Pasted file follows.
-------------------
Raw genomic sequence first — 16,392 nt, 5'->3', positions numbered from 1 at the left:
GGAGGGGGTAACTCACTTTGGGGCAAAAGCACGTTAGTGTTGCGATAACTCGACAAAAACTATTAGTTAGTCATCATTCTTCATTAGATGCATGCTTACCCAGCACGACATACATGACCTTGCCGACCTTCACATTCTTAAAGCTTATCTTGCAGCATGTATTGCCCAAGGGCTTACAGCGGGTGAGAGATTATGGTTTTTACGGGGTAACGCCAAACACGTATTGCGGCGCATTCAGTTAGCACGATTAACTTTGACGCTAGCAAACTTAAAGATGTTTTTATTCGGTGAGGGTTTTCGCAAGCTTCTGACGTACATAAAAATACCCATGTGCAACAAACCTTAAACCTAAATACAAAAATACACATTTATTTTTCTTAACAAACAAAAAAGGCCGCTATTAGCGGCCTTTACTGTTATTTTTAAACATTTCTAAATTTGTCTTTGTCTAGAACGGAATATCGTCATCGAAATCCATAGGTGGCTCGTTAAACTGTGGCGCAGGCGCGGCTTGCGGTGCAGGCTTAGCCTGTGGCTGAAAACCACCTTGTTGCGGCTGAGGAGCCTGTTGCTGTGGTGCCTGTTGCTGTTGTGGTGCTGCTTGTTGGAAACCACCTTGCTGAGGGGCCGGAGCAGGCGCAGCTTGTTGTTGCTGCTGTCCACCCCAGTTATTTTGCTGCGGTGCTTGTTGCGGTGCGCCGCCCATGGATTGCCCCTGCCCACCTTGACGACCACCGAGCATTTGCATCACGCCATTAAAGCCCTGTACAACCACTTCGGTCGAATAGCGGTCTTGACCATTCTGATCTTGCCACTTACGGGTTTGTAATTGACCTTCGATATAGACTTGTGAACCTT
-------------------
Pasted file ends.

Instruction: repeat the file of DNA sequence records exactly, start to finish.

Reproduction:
Raw genomic sequence first — 16,392 nt, 5'->3', positions numbered from 1 at the left:
GGAGGGGGTAACTCACTTTGGGGCAAAAGCACGTTAGTGTTGCGATAACTCGACAAAAACTATTAGTTAGTCATCATTCTTCATTAGATGCATGCTTACCCAGCACGACATACATGACCTTGCCGACCTTCACATTCTTAAAGCTTATCTTGCAGCATGTATTGCCCAAGGGCTTACAGCGGGTGAGAGATTATGGTTTTTACGGGGTAACGCCAAACACGTATTGCGGCGCATTCAGTTAGCACGATTAACTTTGACGCTAGCAAACTTAAAGATGTTTTTATTCGGTGAGGGTTTTCGCAAGCTTCTGACGTACATAAAAATACCCATGTGCAACAAACCTTAAACCTAAATACAAAAATACACATTTATTTTTCTTAACAAACAAAAAAGGCCGCTATTAGCGGCCTTTACTGTTATTTTTAAACATTTCTAAATTTGTCTTTGTCTAGAACGGAATATCGTCATCGAAATCCATAGGTGGCTCGTTAAACTGTGGCGCAGGCGCGGCTTGCGGTGCAGGCTTAGCCTGTGGCTGAAAACCACCTTGTTGCGGCTGAGGAGCCTGTTGCTGTGGTGCCTGTTGCTGTTGTGGTGCTGCTTGTTGGAAACCACCTTGCTGAGGGGCCGGAGCAGGCGCAGCTTGTTGTTGCTGCTGTCCACCCCAGTTATTTTGCTGCGGTGCTTGTTGCGGTGCGCCGCCCATGGATTGCCCCTGCCCACCTTGACGACCACCGAGCATTTGCATCACGCCATTAAAGCCCTGTACAACCACTTCGGTCGAATAGCGGTCTTGACCATTCTGATCTTGCCACTTACGGGTTTGTAATTGACCTTCGATATAGACTTGTGAACCTT